By Jared Chausow
By Katie Toth
By Elizabeth Flock
By Albert Samaha
By Anna Merlan
By Jon Campbell
By Jon Campbell
By Albert Samaha
Next year, there will be more gay men in one place than at Bed Bath & Beyond on Super Bowl Sunday.
As Republicans in disguise no doubt skulk around the halls trying to recruit them, gays from all over the place will converge on a Travelodge-turned-Red-Cross-homeless-shelter on 42nd Street, which managing partner Ian Reisner and company are turning into "a gay urban resort" with the word "out" spelled by its windows.
You heard me! The façade of the building will have window configurations that say "OUT" with even more clarity than a male cheerleader on energy drinks. This is getting gayer than a Kylie Minogue concert in Fort Lauderdale on the first night of the U.S. Open.
The Out NYC complex—scheduled for next fall—will include the Axel Hotel (part of a world chain), stores, a café, a restaurant, a shiny new club called the xl Dance Bar, and everything else but a bookstore. The creators want to pack gays upon gays together for eating, drinking, shopping, and sleeping (together, if possible), but the place is also admittedly "hetero-friendly," and that's a good thing; otherwise, it might be totally illegal.
During a walking tour of the space, architect Paul Dominguez told me, "It's not just 'out,' as in being out. It's in hanging out, going out, and zoning out at the spa." Oh, yeah, there's a spa, too! And a glass-covered pool area with cabanas and another covered courtyard for meetings, receptions, and gay weddings. (The owners are willing to wait for New York to approve gay marriage. And in the meantime, there are all sorts of civil-union soirees and birthday bashes to be thrown. No one needs much of an excuse to party nowadays.)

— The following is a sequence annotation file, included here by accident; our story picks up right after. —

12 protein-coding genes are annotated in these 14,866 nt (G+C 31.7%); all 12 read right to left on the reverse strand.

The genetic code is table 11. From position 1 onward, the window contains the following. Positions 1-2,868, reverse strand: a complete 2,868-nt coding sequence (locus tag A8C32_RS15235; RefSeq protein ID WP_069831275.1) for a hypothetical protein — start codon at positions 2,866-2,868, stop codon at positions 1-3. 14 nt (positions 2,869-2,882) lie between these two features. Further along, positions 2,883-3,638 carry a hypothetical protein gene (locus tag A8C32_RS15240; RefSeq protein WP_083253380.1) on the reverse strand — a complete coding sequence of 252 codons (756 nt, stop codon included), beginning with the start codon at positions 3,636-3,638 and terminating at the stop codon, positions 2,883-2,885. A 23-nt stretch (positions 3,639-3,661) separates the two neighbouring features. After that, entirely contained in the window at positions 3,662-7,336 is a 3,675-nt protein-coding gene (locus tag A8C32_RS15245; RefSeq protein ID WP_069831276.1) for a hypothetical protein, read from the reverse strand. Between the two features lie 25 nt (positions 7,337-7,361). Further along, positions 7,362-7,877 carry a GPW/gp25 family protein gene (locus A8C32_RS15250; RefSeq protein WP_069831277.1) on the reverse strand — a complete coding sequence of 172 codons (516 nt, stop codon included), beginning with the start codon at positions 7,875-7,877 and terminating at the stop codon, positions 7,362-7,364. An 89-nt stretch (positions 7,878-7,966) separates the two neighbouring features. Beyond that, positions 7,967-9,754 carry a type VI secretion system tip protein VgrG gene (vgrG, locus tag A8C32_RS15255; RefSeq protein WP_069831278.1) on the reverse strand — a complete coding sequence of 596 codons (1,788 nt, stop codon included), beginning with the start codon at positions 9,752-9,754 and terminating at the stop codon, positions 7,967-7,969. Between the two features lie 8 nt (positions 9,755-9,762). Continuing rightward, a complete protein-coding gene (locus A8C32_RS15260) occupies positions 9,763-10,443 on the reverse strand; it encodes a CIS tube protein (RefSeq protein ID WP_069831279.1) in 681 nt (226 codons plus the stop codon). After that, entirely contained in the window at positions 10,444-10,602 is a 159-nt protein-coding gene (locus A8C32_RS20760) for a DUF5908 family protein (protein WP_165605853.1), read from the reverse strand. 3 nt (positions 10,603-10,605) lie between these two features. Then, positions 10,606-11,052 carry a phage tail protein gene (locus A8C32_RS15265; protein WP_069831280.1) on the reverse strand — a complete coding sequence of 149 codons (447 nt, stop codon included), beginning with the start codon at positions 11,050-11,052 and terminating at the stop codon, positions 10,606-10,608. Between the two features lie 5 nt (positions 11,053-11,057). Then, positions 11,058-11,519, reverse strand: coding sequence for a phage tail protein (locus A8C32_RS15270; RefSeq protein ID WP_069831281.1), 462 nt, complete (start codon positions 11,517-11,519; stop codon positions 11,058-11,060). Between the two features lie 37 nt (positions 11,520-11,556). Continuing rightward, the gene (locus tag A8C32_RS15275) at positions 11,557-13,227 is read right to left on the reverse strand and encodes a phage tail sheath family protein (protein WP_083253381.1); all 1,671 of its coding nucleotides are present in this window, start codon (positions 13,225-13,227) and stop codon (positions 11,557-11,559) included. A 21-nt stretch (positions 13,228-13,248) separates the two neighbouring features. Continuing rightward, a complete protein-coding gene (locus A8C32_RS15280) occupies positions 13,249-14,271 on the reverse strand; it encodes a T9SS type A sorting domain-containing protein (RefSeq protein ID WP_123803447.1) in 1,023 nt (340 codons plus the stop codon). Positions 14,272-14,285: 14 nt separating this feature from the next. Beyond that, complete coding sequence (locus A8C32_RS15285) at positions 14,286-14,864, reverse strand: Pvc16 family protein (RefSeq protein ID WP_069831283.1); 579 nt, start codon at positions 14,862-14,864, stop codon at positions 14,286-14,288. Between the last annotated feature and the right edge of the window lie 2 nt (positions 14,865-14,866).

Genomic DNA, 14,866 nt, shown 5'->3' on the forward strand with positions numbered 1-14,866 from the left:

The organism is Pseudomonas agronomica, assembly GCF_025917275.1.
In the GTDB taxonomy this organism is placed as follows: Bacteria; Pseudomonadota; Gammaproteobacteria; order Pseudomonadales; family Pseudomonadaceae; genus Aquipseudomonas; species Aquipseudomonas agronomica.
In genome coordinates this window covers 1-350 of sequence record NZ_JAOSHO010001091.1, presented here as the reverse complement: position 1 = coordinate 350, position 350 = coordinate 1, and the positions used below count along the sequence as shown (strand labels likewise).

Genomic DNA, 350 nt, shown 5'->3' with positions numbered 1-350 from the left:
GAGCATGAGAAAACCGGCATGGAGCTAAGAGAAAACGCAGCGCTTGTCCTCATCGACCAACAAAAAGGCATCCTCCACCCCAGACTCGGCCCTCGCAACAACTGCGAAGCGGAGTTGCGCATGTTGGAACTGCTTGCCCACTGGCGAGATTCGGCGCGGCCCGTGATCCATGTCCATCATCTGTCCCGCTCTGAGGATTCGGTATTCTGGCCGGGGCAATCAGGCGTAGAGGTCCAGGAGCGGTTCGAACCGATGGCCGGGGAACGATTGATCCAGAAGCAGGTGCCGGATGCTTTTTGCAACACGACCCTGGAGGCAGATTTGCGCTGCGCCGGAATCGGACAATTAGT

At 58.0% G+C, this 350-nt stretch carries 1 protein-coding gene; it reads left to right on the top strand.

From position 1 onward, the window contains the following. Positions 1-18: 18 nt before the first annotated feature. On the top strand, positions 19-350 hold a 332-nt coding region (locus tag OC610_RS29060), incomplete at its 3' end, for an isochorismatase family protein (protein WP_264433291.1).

"It's an urban resort," Dominguez drove home. "A place to meet up, to bring the whole community together. If you live in the tri-state area, you used to have to come to Manhattan to go out, but now gay is everywhere. This resort gives people a reason to come back into Manhattan and meet up. Remember the Chelsea hangout Big Cup? This is Big Cup on steroids!"
And the mix will include both high-toned elements and purely hedonistic ones, too. There'll be minimalist sculptor Richard Serra's work in the lobby, plus a huge nude photo that you'll see more of as the elevator ascends, which means everyone's going to want to stay at about the crotch level. Transsexual icon Amanda Lepore is in talks to get a free permanent hotel room there, and by the way, the creators swear that none of the 127 rooms will vibrate from the dance club on the ground floor, thanks to the wonders of modern soundproofing.
And it's all thanks to the recession! Dominguez told me this place wouldn't have happened if prices hadn't dropped so low in '09 that it became feasible ("Today, it would have cost too much").
Amazingly, they proceeded to nab all the required licenses, despite initial neighborhood opposition. John Blair—the long-running club entrepreneur who's the managing partner of the dance bar—says it helped that he has inside experience. "I was on community boards for seven years," he explained, "so I know what the objections usually are: noise, security, and crowd control. We built the answers to all that into the design."
The club will fit 1,200 people, and though Blair and longtime partner Beto Sutter are in charge, it's not trying to be the late, gigantic Roxy or the long-running, two-floor Splash. It's going to be sleek and silvery and aims to reflect what's needed by today's gays who may have never even heard of past glories—or maybe did, but weren't listening.